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Int J Med Microbiol. 2004 Sep;294(2-3):189-94.

Bacterial evasion of innate host defenses--the Staphylococcus aureus lesson.

Author information

1
University of Tübingen, Cellular and Molecular Microbiology, Medical Microbiology and Hygiene Department, Elfriede-Aulhorn-Str 6, D-72076 Tübingen, Germany.

Abstract

Bacterial pathogens such as Staphylococcus aureus use highly efficient mechanisms to evade recognition and elimination by the innate immune system. S. aureus produces sophisticated anti-inflammatory molecules and it employs several mechanisms protecting the bacteria against host cationic antimicrobial molecules such as defensin-like peptides and bacteriolytic enzymes such as lysozyme. Cell wall teichoic acids and lipoteichoic acids, complex Gram-positive surface polymers, and modified membrane lipids such as lysylphosphatidylglycerol are crucial in defensin resistance and other important aspects of staphylococcal virulence such as nasal colonization and biofilm formation on biomaterials. Certain S. aureus genes conferring escape from innate host defenses are conserved in many human pathogens suggesting that the underlying mechanisms are of general significance in bacterial virulence.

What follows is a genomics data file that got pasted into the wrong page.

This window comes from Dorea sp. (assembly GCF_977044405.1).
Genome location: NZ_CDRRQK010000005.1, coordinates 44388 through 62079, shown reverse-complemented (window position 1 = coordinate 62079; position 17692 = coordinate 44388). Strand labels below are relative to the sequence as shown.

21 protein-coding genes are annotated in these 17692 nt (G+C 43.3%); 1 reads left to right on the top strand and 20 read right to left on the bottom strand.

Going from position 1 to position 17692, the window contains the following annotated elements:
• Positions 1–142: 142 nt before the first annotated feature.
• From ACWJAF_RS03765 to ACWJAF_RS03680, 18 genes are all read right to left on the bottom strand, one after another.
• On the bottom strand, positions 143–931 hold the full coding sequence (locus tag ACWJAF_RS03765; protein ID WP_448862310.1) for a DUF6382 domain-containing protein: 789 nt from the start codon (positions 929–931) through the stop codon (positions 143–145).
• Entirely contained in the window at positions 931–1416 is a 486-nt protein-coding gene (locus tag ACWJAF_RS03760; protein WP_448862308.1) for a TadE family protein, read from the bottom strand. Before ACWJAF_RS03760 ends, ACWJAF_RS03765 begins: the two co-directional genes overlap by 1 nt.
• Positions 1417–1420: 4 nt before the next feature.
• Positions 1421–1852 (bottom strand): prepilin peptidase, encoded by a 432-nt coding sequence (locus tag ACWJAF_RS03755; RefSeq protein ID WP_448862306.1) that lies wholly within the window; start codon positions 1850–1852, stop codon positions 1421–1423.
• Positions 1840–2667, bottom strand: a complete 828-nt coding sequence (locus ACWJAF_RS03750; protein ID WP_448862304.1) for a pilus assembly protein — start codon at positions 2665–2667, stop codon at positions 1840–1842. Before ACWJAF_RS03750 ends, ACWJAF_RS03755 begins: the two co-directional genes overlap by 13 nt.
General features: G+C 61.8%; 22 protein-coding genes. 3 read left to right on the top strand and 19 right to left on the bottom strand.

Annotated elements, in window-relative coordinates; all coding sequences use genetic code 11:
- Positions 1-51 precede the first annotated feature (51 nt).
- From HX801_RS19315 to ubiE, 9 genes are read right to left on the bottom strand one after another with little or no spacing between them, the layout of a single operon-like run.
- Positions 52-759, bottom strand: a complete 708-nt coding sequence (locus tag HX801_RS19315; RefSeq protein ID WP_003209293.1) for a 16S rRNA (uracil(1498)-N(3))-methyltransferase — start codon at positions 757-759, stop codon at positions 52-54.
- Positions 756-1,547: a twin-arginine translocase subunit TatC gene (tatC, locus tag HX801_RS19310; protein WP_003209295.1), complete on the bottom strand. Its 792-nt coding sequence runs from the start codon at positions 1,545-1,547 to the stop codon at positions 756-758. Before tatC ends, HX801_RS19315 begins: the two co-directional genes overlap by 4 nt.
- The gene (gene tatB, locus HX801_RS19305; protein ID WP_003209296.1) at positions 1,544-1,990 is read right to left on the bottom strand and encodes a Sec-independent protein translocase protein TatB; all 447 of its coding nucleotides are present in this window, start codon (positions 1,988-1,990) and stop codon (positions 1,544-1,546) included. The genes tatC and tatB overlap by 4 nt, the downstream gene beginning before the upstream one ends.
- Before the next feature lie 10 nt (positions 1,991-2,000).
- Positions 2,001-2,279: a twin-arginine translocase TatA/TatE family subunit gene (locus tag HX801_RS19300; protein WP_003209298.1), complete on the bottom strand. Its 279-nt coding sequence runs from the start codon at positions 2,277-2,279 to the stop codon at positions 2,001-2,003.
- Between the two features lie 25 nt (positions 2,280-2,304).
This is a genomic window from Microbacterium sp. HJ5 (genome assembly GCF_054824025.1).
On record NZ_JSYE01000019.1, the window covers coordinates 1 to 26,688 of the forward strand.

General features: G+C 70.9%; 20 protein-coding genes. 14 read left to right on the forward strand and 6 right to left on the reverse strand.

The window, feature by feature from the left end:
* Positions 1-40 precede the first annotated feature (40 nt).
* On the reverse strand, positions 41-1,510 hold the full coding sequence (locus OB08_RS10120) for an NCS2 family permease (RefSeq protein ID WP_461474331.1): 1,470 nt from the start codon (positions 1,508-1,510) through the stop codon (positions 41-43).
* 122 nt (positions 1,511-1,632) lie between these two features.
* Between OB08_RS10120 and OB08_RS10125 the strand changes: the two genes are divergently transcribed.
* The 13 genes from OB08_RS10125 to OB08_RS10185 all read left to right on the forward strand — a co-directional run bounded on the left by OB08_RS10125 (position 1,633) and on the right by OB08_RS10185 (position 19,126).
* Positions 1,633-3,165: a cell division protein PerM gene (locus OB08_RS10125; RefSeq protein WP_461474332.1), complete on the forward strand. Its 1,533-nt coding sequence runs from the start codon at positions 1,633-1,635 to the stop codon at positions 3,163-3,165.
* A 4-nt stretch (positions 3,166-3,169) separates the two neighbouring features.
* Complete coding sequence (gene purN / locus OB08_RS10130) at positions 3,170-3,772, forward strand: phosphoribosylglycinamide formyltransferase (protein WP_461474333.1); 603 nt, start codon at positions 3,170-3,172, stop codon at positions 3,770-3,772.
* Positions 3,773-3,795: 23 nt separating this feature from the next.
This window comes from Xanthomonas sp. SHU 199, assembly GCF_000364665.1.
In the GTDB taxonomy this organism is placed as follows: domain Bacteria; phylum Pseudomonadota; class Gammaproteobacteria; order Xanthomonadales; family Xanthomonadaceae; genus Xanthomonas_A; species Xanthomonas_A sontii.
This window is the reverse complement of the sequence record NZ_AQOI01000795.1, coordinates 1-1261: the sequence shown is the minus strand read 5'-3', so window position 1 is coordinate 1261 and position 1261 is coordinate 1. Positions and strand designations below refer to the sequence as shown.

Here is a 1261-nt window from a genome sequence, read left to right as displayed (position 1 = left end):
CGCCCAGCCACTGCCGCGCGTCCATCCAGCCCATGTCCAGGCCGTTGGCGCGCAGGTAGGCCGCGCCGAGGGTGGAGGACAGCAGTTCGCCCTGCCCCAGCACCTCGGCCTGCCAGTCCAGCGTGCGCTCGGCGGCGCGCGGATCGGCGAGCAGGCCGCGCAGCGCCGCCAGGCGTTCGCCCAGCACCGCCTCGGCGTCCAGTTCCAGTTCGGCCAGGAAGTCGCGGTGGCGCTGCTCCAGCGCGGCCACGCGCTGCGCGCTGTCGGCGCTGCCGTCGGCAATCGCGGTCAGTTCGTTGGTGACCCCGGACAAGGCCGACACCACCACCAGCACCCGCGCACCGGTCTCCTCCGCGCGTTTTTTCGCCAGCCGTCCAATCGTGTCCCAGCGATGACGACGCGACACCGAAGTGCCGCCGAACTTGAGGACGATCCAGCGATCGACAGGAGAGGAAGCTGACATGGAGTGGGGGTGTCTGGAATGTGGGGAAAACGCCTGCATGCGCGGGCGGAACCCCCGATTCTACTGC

PMID:
15493829
DOI:
10.1016/j.ijmm.2004.06.016
[Indexed for MEDLINE]

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